The elegant beauty of most of Milwaukee’s historic Catholic churches has been captured in our gallery page. Stepping inside these sacred buildings is always a moving experience. Many were built by immigrants from Poland or Germany. These churches represent some of the city’s most impressive architectural heritage. Preservation of these local treasures should be a concern of everyone in Milwaukee. As so many popular restoration shows on television highlight, the preservation of historic homes and other buildings is the “in” thing to do. In addition to structural upkeep, a significant part of any restoration movement involves the peeling back of inconsistent and dated accretions that were added over the years. Looking back, it’s hard to believe that anyone would think concealing rich hardwood floors with green carpeting, for example, would be a good thing to do. But it was done, over and over again, in house after house. Maybe you’ve done some work in your old home and discovered something beautiful that was concealed for decades beneath layers of paint or carpeting.

Our churches too, fell victim to this trend throughout the ’60s, ’70s and up through the ’80s. The zeitgeist of those years called for more emphasis to be placed on the priest and the “community,” while less emphasis was given to the Blessed Sacrament and the sacrificial and “cosmic” dimensions of the Mass. Cardinal Robert Sarah, Prefect of the Congregation for Divine Worship and the Discipline of the Sacraments, described this shift in an interview.  “In recent decades in some countries the Sacred Liturgy has become too anthropocentric; man not Almighty God has often become its focus.”

Two significant changes accommodated this shift in focus. First, the priest began to face the people, instead of the centuries-old practice of facing east with the faithful. And second, the altars themselves were moved much closer to the nave (and sometimes into the nave) to facilitate an “in-the-round” design. In many cases, the people completely surround the altar. And in some churches, the Blessed Sacrament, which should be the visible focal point in every church, has been removed from the sanctuary and into a separate chapel or off to the side somewhere. Again, man and not God becomes the focus of liturgy.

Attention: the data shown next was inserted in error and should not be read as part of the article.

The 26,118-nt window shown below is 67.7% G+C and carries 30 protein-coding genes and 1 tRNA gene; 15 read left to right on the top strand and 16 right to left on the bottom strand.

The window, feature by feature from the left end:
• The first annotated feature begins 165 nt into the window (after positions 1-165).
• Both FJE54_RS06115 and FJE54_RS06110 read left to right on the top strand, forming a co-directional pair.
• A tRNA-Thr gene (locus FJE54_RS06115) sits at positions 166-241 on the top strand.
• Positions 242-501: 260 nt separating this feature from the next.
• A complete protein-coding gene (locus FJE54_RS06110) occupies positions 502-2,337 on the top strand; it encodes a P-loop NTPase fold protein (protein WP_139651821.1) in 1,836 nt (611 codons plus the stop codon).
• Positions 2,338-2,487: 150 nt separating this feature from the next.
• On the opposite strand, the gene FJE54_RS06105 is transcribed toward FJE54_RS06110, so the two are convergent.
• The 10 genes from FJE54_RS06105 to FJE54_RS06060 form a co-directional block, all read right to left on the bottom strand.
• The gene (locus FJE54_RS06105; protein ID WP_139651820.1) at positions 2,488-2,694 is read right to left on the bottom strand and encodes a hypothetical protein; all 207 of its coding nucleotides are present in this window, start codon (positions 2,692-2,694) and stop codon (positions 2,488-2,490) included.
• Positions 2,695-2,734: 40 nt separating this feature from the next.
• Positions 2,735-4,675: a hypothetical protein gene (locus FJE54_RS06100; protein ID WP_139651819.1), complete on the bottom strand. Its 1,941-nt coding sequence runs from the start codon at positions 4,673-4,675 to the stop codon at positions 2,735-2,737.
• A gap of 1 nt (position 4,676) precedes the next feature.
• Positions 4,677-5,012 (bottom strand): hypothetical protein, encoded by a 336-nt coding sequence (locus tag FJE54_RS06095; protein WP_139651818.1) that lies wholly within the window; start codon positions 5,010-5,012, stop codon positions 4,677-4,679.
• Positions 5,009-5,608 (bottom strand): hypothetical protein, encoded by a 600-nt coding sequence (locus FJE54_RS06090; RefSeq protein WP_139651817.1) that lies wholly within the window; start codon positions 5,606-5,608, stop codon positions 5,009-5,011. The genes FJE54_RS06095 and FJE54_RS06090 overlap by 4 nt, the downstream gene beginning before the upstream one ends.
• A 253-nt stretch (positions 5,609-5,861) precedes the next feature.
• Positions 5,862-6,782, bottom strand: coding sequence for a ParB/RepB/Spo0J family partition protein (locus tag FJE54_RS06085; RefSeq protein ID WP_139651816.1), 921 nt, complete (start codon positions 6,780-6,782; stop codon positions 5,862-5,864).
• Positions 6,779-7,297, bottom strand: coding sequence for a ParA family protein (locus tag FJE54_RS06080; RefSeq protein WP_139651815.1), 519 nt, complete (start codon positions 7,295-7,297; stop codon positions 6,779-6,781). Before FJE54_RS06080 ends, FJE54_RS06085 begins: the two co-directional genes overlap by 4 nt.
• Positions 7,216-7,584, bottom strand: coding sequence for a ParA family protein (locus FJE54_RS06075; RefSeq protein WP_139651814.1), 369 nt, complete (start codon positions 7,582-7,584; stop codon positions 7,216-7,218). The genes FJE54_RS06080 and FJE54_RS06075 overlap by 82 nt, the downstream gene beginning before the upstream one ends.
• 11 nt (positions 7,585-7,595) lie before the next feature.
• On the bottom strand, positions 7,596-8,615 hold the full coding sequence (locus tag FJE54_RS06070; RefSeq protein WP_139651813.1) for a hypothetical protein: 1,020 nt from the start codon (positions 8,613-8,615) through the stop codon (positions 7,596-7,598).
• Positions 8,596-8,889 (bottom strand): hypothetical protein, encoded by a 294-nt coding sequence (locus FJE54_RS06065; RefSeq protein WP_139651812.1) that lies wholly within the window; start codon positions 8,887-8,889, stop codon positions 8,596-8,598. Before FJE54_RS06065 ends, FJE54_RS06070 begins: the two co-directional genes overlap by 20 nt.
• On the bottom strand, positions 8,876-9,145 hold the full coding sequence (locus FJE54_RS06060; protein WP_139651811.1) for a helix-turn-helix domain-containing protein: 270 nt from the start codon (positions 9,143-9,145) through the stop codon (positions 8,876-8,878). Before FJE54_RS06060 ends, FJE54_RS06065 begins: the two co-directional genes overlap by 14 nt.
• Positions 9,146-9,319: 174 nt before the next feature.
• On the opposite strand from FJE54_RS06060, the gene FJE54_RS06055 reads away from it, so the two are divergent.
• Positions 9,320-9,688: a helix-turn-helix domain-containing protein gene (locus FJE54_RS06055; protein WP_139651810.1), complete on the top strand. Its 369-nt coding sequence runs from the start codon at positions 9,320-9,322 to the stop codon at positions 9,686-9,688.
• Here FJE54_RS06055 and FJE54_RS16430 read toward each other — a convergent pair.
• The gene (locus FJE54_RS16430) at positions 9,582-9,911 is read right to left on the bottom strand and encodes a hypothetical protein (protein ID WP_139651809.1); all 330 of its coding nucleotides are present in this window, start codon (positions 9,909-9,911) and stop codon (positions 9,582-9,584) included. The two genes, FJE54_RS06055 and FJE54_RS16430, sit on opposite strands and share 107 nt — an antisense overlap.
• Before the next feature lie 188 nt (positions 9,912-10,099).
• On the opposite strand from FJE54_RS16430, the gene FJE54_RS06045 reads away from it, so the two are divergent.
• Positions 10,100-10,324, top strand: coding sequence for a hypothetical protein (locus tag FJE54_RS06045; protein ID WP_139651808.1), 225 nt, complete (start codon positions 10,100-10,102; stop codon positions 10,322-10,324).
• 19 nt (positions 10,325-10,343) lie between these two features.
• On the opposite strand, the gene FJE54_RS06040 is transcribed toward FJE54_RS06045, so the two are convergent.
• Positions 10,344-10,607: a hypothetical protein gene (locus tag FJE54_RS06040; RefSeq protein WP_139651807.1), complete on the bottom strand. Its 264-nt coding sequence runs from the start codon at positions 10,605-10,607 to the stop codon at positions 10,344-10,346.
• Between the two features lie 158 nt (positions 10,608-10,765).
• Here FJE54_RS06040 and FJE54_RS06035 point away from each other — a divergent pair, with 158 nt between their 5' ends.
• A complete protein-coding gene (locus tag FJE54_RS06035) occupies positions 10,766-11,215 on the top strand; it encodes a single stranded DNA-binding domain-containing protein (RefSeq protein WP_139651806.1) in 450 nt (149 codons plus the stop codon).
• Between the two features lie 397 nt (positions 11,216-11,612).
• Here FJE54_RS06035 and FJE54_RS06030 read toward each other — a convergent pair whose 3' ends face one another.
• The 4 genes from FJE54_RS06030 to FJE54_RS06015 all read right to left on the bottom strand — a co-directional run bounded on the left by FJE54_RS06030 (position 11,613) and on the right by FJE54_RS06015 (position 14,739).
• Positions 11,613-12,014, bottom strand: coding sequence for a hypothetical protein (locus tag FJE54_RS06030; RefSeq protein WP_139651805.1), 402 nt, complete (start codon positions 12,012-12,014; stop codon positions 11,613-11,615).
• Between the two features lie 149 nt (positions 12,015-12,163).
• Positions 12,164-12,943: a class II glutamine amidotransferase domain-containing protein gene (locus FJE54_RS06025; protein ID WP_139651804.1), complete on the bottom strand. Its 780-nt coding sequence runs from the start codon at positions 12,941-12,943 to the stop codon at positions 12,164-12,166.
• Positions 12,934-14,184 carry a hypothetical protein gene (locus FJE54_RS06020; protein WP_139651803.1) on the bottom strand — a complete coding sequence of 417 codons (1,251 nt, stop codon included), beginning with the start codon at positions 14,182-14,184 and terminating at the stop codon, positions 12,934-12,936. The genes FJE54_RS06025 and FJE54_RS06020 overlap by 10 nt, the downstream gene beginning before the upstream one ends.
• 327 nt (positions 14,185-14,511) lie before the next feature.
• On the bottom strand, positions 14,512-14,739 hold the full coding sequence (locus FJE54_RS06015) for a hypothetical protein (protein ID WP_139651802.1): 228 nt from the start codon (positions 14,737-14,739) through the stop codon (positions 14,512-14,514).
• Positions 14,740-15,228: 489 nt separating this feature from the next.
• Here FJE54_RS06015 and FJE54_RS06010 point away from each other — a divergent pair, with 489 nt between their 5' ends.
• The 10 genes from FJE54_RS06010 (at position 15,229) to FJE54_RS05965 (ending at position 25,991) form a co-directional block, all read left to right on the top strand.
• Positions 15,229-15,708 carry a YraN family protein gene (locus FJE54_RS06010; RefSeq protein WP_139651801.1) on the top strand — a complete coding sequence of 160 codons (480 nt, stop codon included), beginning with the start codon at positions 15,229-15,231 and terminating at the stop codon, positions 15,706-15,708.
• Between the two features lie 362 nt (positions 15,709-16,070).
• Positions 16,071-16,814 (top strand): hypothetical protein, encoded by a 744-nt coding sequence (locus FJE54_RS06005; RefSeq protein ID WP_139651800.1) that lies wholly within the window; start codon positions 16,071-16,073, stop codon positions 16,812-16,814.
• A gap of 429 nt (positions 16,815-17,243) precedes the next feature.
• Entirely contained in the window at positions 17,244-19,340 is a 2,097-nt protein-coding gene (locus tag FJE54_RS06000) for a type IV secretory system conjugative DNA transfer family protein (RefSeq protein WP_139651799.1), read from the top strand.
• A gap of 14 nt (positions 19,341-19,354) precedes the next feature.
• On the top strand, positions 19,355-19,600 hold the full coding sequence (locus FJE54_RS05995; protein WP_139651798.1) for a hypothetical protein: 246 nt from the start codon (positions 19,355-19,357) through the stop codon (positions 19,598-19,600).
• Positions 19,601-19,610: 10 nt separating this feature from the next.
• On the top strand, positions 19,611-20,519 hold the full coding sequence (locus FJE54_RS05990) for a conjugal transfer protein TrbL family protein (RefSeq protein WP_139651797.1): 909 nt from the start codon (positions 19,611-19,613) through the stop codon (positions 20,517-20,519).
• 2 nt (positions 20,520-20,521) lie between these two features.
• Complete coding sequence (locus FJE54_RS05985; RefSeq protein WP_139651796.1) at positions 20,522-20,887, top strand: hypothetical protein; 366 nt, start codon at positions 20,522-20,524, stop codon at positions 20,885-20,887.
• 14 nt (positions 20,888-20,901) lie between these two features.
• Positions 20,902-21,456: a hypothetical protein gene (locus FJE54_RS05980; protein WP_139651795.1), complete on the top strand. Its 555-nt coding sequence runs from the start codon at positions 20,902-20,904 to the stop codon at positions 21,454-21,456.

We went from a linear/vertical focus to a circular/horizontal one. Look no further than Milwaukee’s own Cathedral of Saint John the Evangelist, which underwent a “gut-rehab” in 2002. All of the incongruous architectural innovations I’ve described here are perfectly represented in the mother church of the archdiocese. The choir fills the sanctuary. Stepping inside, it’s hard not to be taken aback by the inconsistencies with the original layout of the noble building. You don’t need a degree in theology to see that the changes just don’t fit. Check out the Adoremus analysis linked above for a more extensive report on the cathedral’s renovation.

I’ve noticed this altar alteration phenomenon at other churches which underwent significant “gut-rehabs” to accommodate this “community first” approach to liturgy. It’s not just jarring from an aesthetic point of view. The theological implications are also worth discussing. This is the altar at Saint Francis parish on Milwaukee’s North Side. Notice how the new altar is almost in the middle of the nave. The original communion rail, now broken-up, props up the new table/altar. The choir occupies part of the sanctuary. Notice the piano. The Blessed Sacrament is literally in the background. Everyone faces everyone. The “self-enclosed circle” in liturgy (about which then-Cardinal Ratzinger wrote in The Spirit of the Liturgy) is on full display here. Talk about the liturgy becoming “too anthropocentric”… What happened?


As is so often the case now, the in-the-round design has taken over. The new altar clearly made from the old Communion rail